Every planet began its existence in an entirely fluid state; in early formation, the denser, heavier materials sank to the centre, leaving the lighter materials near the surface. Each therefore has a differentiated interior consisting of a dense planetary core surrounded by a mantle which either is or was a fluid. The terrestrial planets are sealed within hard crusts,[116] but in the gas giants the mantle simply dissolves into the upper cloud layers. The terrestrial planets possess cores of magnetic elements such as iron and nickel, and mantles of silicates. Jupiter and Saturn are believed to possess cores of rock and metal surrounded by mantles of metallic hydrogen.[117] Uranus and Neptune, which are smaller, possess rocky cores surrounded by mantles of water, ammonia, methane and other ices.[118] The fluid action within these planets' cores creates a geodynamo that generates a magnetic field.[116]

Atmosphere

Earth's atmosphere
All of the Solar System planets have atmospheres as their large masses mean gravity is strong enough to keep gaseous particles close to the surface. The larger gas giants are massive enough to keep large amounts of the light gases hydrogen and helium close by, while the smaller planets lose these gases into space.[119] The composition of the Earth's atmosphere is different from the other planets because the various life processes that have transpired on the planet have introduced free molecular oxygen.[120] The only solar planet without a substantial atmosphere is Mercury which had it mostly, although not entirely, blasted away by the solar wind.[121]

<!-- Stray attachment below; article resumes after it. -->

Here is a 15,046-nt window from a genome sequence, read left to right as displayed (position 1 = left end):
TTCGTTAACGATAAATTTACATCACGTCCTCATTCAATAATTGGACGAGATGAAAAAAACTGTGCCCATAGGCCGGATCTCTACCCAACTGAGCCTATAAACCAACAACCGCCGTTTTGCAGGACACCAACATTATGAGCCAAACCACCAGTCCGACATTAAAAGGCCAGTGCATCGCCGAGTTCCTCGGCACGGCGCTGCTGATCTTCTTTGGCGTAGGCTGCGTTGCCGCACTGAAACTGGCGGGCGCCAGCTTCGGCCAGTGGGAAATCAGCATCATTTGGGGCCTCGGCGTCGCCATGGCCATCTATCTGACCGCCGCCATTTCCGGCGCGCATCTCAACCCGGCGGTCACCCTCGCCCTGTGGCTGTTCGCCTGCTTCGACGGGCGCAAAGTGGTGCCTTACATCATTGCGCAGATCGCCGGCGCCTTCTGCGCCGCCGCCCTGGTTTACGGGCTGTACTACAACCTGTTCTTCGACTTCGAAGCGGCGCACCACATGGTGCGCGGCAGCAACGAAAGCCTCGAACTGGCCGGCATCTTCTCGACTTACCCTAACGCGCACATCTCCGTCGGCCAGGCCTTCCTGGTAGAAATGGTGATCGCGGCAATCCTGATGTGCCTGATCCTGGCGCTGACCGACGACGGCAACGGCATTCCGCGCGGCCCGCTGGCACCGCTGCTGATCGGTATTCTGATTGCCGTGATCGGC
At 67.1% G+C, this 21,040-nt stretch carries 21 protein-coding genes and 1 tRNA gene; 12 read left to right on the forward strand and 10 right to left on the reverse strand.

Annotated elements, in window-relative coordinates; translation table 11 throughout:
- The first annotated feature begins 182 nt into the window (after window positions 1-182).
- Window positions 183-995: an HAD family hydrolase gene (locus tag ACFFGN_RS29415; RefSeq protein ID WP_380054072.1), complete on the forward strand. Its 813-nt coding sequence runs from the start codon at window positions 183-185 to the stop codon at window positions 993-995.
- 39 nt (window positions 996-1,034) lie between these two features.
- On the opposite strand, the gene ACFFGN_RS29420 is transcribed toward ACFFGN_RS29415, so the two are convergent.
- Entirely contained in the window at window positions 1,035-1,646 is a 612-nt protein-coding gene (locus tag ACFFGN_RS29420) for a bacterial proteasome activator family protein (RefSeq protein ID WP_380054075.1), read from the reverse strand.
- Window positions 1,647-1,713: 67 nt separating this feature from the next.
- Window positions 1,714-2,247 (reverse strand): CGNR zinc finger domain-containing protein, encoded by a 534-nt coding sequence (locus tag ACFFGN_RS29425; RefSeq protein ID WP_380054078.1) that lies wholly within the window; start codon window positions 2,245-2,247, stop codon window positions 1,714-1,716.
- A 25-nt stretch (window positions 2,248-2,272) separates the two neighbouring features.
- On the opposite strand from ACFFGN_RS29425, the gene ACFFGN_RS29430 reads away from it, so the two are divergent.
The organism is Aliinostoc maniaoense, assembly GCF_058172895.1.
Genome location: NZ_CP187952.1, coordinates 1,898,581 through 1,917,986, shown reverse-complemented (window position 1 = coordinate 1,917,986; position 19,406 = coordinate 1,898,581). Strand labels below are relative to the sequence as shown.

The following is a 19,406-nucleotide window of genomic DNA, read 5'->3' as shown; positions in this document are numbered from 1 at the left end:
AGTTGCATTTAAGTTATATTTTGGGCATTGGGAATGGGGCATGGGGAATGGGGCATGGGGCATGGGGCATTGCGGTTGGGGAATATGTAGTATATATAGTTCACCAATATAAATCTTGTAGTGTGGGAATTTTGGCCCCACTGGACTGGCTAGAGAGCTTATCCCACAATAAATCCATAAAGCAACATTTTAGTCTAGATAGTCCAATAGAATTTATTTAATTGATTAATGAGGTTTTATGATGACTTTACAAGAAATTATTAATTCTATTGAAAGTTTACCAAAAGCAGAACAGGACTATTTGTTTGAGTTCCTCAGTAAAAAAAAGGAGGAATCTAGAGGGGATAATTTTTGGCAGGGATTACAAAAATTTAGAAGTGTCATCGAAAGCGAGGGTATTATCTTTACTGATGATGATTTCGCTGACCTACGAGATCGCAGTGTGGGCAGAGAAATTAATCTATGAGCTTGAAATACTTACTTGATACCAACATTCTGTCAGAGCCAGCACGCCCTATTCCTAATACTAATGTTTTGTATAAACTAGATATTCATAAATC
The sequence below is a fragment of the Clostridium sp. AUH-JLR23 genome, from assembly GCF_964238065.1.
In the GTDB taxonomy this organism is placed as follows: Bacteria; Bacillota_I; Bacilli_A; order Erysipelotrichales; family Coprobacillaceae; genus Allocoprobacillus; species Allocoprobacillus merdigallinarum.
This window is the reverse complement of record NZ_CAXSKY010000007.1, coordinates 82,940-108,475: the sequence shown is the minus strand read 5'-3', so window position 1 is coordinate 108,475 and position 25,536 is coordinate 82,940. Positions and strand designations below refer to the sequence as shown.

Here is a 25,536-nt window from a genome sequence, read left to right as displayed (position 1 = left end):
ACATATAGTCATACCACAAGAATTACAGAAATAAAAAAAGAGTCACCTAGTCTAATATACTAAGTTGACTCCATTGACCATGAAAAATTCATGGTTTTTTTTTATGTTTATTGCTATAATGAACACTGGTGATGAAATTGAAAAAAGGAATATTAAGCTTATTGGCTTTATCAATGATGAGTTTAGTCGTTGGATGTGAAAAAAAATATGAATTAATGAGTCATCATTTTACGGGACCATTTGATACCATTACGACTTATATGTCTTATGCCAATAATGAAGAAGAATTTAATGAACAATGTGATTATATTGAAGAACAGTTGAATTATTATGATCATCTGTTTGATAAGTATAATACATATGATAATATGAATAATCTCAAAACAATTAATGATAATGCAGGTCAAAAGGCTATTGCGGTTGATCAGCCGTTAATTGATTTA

Planetary atmospheres are affected by the varying degrees of energy received from either the Sun or their interiors, leading to the formation of dynamic weather systems such as hurricanes, (on Earth), planet-wide dust storms (on Mars), an Earth-sized anticyclone on Jupiter (called the Great Red Spot), and holes in the atmosphere (on Neptune).[104] At least one extrasolar planet, HD 189733 b, has been claimed to possess such a weather system, similar to the Great Red Spot but twice as large.[122]
Hot Jupiters have been shown to be losing their atmospheres into space due to stellar radiation, much like the tails of comets These planets may have vast differences in temperature between their day and night sides which produce supersonic winds,[125] although the day and night sides of HD 189733 b appear to have very similar temperatures, indicating that that planet's atmosphere effectively redistributes the star's energy around the planet.

Wednesday, 20 July 2011

Extrasolar planets


Exoplanets, by year of discovery, through 2010-10-03.
The first confirmed discovery of an extrasolar planet orbiting an ordinary main-sequence star occurred on 6 October 1995, when Michel Mayor and Didier Queloz of the University of Geneva announced the detection of an exoplanet around 51 Pegasi. Of the more than 500 extrasolar planets discovered by December 2010, most have masses which are comparable to or larger than Jupiter's, though masses ranging from just below that of Mercury to many times Jupiter's mass have been observed.[75] The smallest extrasolar planets found to date have been discovered orbiting burned-out star remnants called pulsars, such as PSR B1257+12.[76]
There have been roughly a dozen extrasolar planets found of between 10 and 20 Earth masses,[75] such as those orbiting the stars Mu Arae, 55 Cancri and GJ 436.[77] These planets have been nicknamed "Neptunes" because they roughly approximate that planet's mass (17 Earths).[78]
and five of the six planets orbiting the nearby red dwarf Gliese 581. Gliese 581 d is roughly 7.7 times Earth's mass,[82] while Gliese 581 c is five times Earth's mass and was initially thought to be the first terrestrial planet found within a star's habitable zone.[83] However, more detailed studies revealed that it was slightly too close to its star to be habitable, and that the farther planet in the system, Gliese 581 d, though it is much colder than Earth, could potentially be habitable if its atmosphere contained sufficient greenhouse gases.[84]
Size comparison of HR 8799 c (gray) with Jupiter. Most exoplanets discovered thus far are larger than Jupiter, though discoveries of smaller planets are expected in the near future.